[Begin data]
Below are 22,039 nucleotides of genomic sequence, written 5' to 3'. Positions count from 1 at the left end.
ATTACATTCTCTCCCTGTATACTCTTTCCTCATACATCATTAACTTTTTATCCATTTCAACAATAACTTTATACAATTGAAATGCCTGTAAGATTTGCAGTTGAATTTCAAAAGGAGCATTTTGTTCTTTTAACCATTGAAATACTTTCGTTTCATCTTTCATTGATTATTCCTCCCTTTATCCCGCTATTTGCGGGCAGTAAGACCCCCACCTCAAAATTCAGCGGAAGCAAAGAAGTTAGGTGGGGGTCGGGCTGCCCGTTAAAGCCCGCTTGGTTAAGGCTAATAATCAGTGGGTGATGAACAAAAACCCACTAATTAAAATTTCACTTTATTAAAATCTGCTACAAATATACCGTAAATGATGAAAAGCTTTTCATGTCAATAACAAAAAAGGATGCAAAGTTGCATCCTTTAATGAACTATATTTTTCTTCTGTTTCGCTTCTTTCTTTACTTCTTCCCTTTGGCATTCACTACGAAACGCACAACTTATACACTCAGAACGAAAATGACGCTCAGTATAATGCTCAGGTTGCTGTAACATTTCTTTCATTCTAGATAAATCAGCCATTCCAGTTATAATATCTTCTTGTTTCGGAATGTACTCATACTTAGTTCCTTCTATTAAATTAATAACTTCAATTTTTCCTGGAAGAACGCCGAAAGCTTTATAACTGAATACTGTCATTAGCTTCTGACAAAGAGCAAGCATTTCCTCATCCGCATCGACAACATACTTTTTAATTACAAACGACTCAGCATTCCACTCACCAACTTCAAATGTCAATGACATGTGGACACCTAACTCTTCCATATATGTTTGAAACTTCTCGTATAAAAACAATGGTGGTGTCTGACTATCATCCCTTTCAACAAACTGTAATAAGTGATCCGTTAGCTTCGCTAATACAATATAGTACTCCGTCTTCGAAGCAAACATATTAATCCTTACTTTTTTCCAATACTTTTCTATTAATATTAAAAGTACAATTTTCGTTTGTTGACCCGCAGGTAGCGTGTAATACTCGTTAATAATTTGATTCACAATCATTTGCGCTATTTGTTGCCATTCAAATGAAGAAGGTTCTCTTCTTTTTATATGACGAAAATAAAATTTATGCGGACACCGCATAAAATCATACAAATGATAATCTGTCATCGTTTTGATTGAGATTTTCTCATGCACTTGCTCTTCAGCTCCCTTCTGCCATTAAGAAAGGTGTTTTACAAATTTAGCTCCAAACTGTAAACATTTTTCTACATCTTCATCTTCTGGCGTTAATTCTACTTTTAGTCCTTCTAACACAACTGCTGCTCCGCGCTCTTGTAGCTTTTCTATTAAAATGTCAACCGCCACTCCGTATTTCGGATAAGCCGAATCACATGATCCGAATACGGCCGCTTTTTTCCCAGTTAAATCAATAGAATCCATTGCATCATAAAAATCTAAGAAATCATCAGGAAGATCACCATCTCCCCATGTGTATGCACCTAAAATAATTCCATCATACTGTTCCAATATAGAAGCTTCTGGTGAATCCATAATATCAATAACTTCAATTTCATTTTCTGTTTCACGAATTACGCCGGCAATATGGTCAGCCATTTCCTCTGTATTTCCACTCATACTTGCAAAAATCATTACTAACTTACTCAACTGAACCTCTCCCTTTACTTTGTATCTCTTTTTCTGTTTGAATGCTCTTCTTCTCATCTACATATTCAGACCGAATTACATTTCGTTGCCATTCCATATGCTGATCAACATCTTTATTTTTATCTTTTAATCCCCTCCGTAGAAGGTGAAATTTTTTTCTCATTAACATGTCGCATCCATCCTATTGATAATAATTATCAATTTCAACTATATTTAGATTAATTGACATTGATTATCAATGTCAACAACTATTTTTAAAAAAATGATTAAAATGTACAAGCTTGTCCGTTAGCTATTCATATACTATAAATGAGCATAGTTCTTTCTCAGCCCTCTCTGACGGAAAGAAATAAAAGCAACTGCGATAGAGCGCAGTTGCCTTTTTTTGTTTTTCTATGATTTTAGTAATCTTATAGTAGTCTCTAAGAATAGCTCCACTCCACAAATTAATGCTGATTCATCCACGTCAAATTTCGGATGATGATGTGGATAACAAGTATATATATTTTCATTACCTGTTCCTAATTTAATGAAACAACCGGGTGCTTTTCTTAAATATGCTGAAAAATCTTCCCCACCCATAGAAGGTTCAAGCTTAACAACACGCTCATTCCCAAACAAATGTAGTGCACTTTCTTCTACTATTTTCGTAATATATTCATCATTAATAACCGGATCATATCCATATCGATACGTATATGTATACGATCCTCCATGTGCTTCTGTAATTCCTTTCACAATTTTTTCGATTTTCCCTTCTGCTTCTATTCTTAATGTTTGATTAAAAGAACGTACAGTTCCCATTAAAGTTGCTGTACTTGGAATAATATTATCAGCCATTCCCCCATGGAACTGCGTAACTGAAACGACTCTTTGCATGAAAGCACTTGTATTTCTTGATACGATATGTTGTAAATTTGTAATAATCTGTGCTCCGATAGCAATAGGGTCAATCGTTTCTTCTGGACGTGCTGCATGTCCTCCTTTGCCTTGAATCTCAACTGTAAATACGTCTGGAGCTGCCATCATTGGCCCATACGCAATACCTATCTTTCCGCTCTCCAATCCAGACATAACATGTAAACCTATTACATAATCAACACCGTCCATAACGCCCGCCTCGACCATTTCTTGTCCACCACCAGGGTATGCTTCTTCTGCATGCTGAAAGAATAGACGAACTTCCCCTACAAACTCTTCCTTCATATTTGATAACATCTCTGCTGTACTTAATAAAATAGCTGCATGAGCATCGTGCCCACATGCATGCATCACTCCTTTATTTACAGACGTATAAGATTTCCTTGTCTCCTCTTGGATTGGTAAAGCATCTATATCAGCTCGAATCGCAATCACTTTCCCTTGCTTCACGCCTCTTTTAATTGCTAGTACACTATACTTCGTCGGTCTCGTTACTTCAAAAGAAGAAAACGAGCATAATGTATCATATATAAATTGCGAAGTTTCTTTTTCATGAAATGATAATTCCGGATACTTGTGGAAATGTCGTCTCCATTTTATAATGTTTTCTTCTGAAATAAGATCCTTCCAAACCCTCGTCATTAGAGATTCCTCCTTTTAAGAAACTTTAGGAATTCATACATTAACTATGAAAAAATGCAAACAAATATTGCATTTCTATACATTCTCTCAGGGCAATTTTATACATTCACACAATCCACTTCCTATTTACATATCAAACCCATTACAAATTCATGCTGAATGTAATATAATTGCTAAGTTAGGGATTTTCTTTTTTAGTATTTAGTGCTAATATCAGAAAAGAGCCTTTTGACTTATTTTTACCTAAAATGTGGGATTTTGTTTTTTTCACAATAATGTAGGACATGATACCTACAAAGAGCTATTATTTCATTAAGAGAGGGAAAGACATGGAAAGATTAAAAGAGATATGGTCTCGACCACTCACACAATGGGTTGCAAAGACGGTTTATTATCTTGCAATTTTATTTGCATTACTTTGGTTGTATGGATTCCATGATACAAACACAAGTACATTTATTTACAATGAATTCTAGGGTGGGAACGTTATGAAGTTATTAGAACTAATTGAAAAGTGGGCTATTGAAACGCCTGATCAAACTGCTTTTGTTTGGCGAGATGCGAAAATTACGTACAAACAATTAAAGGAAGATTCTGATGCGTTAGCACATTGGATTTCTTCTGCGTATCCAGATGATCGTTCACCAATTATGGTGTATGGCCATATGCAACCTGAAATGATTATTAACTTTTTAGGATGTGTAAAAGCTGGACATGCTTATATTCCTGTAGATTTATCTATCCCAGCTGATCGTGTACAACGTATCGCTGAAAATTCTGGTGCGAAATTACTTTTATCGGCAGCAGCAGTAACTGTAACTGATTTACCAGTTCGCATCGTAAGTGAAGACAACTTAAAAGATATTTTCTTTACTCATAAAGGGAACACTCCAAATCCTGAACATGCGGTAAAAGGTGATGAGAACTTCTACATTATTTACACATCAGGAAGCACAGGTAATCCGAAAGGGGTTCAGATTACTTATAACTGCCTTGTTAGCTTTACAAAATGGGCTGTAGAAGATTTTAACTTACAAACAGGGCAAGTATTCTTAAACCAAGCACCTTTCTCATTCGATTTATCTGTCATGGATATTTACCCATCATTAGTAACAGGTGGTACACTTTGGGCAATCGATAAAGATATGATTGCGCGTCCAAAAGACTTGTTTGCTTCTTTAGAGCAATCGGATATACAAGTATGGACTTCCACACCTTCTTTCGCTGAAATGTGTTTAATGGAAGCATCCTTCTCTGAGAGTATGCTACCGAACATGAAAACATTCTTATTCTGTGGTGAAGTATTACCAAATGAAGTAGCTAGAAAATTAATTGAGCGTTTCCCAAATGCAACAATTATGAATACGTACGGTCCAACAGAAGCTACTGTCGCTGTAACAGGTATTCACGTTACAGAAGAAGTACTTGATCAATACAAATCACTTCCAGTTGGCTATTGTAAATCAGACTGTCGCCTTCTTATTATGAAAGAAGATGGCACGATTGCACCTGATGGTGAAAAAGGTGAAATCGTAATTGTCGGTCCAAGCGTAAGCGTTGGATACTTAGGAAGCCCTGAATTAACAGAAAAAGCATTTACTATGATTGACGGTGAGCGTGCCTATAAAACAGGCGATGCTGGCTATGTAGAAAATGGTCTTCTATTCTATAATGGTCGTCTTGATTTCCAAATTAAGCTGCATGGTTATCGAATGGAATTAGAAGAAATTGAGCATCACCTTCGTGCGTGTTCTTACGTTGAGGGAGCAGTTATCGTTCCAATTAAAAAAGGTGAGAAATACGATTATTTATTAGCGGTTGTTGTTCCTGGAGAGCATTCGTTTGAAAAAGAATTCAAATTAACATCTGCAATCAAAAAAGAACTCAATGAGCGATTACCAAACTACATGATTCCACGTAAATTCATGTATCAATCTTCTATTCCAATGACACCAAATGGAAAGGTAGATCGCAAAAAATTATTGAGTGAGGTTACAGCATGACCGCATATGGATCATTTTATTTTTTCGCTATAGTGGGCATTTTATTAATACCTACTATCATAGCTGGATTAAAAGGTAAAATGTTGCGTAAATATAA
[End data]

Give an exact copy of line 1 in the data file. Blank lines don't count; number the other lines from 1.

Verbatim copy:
Below are 22,039 nucleotides of genomic sequence, written 5' to 3'. Positions count from 1 at the left end.